When you dig down into it, then, my reasoning is at least a little better than merely shallow.  As a practical matter, I’m focused on traditional publishing because that’s what my current resources best allow.  That’s not an insignificant matter.  I have all the (non-free) time in the world to wait on editorial response and the machinery of publishing to do its thing.  But I don’t have the free time needed to make self-publishing work. 

But the real reason is more than mere practicality, I think.  I want to be successful.  Given my resources, I can’t be successful at self-publishing.  But more than that, I suspect that even if I had the right resources, I still wouldn’t be as successful at self-publishing as I believe I would be in the traditional publishing world.  The fact is… I really want to get rich off of my writing.  And all things considered I still feel I have a better shot at getting rich in the traditional path.

I’m sounding shallow again.  But the reality is… it’s not about the money.  It’s about what the money buys.  As a husband and father, financial success in publishing gains me security for my family and a true legacy to pass on to my children.  And, as an author, it buys me artistic freedom to pursue the projects I want to work on without worrying about whether the next thing I do will be a home-run or just a modest base-hit (or, for that matter, a ball or even a strike, if I’m going to keep using this whole baseball metaphor thing that I’m really ill-equipped to use).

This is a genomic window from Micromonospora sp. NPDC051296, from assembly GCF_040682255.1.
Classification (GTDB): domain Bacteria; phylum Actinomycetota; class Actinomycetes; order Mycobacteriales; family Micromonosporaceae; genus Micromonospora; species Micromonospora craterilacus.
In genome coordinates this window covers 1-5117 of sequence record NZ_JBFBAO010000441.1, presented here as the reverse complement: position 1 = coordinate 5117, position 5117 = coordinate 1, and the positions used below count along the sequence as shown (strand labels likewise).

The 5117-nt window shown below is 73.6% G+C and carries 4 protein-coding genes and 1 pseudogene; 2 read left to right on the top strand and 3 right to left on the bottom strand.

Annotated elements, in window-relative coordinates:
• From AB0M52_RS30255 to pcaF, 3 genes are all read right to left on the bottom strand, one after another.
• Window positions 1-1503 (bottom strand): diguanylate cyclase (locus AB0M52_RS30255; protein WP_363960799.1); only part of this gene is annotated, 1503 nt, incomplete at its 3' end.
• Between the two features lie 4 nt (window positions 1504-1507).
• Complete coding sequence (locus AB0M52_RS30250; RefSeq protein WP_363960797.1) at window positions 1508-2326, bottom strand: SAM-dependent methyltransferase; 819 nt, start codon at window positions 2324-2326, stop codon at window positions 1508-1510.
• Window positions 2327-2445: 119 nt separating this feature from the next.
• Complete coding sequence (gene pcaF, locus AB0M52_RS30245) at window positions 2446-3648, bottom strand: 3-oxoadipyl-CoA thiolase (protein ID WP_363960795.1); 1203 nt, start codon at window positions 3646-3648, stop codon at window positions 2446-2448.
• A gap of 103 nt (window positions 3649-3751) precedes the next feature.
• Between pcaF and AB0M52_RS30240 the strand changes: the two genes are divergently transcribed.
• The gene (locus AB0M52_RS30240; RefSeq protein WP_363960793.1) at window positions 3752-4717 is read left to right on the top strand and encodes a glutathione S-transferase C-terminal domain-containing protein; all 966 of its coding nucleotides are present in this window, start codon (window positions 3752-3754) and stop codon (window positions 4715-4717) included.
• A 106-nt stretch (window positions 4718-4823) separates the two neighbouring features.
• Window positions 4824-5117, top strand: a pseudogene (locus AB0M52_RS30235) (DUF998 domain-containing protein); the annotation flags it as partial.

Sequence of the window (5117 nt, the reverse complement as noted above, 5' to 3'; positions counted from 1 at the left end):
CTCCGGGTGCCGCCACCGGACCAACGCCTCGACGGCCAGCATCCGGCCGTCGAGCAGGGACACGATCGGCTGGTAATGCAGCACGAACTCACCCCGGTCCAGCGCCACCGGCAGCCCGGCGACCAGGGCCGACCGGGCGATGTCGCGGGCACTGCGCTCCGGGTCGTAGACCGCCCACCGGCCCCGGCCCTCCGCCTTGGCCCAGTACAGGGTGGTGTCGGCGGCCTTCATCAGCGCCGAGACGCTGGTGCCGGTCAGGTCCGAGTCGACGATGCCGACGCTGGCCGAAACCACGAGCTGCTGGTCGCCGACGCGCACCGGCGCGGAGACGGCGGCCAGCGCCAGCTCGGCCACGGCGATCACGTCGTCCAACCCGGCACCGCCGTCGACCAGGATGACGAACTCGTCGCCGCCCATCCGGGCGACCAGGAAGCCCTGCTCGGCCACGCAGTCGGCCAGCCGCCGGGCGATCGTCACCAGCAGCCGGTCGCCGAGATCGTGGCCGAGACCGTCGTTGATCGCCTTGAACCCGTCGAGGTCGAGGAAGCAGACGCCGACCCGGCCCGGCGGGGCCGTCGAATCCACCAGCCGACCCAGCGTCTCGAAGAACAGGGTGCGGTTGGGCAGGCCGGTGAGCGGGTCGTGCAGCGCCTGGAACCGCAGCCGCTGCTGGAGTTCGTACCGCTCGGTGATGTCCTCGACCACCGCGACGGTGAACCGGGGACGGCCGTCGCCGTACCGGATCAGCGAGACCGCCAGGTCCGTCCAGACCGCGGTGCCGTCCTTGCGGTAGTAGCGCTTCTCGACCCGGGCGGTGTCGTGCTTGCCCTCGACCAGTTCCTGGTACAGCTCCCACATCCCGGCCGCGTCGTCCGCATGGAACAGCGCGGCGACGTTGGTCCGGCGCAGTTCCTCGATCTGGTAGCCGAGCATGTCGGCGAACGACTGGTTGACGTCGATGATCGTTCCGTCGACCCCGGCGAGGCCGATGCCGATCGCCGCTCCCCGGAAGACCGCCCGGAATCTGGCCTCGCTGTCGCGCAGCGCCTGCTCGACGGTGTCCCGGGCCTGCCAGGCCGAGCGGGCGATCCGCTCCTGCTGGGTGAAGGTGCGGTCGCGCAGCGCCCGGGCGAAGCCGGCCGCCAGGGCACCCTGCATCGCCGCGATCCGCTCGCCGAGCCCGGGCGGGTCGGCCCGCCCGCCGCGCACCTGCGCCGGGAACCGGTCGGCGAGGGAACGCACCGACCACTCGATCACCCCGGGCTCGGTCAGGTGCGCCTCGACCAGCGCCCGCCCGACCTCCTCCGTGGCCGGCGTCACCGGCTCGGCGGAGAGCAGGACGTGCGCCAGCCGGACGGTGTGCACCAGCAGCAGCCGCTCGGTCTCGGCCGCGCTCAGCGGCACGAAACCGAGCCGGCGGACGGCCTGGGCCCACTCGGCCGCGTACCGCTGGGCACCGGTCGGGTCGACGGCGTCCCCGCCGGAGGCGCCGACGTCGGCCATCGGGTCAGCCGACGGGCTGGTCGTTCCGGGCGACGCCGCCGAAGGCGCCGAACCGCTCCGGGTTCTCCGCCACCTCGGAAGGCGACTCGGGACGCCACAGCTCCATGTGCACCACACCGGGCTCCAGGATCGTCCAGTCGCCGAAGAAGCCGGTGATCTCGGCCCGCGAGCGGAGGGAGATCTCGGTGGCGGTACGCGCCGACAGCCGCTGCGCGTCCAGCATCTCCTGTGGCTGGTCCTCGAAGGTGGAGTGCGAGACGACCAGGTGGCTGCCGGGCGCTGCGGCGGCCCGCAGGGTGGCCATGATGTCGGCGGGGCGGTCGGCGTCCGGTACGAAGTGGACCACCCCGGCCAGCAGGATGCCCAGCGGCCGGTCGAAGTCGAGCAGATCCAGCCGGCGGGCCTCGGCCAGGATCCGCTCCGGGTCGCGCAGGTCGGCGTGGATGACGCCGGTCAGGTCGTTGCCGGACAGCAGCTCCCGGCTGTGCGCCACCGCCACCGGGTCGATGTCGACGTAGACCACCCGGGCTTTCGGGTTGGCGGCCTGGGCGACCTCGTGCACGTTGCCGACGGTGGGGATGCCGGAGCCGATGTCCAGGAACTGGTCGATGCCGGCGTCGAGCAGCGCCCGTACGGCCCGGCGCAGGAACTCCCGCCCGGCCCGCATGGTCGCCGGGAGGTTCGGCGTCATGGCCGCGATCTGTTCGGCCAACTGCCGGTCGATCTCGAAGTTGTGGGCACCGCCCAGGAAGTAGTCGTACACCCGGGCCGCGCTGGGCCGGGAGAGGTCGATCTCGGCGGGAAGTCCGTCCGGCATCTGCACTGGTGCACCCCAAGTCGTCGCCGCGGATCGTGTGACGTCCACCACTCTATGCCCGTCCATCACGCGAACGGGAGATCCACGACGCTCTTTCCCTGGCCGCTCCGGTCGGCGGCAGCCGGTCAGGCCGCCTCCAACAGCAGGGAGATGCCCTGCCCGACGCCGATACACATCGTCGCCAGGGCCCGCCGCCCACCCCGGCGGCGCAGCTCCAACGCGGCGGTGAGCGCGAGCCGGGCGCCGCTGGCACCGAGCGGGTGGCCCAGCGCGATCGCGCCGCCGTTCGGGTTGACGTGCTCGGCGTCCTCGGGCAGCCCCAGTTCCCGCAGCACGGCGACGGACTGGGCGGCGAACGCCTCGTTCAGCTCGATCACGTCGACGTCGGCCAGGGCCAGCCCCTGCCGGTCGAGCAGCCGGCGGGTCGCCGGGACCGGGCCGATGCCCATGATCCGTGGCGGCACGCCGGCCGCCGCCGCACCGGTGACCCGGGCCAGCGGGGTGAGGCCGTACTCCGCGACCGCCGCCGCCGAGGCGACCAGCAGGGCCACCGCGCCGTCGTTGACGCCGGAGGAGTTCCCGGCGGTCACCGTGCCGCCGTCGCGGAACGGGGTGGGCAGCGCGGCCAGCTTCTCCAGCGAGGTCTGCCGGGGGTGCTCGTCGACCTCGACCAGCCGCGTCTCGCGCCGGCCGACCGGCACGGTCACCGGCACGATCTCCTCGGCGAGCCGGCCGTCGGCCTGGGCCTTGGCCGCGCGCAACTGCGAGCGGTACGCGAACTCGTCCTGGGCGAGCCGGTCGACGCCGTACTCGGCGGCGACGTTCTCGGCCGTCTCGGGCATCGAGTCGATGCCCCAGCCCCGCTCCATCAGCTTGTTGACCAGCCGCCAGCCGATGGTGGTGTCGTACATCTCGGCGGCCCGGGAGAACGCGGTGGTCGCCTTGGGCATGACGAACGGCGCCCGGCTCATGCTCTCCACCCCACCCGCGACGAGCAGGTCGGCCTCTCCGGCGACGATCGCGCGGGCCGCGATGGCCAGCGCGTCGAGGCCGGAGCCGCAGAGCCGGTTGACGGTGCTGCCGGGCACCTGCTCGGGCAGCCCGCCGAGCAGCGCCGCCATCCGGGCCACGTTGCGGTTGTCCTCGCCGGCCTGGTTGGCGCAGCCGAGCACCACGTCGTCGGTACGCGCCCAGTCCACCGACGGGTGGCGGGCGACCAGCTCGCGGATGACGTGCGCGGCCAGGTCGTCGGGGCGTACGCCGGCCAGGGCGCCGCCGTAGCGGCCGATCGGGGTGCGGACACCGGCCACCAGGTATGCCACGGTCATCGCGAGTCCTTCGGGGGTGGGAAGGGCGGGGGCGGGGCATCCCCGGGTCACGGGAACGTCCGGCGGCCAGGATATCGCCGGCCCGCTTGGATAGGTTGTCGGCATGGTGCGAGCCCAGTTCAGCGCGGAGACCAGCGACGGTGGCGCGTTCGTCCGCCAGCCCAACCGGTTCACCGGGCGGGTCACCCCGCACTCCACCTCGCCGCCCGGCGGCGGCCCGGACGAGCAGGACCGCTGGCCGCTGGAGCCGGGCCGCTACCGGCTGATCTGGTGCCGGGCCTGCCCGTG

But why would I worry about being successful at writing if I’m decently capable of being successful at a more regular career – like what I’m doing in my day job?

Don’t get me wrong: I like my day job a lot.  But when it comes down to it… I never wanted to be an analytical genuis growing up.  I never really wanted to be a corporate executive.  And I surely didn’t want to be a mid-level manager.  I’m practical, and my idea of a practical and achievable career goal has changed over time.  But in my heart-of-hearts, deep down, the practical is a cage.  There’s only one thread that has been constant throughout my life.  Writing.  If you ask me not what I am or what I do for a living, but who I am, there is only one answer, and it is an answer that has not changed since my earliest childhood: I am a writer.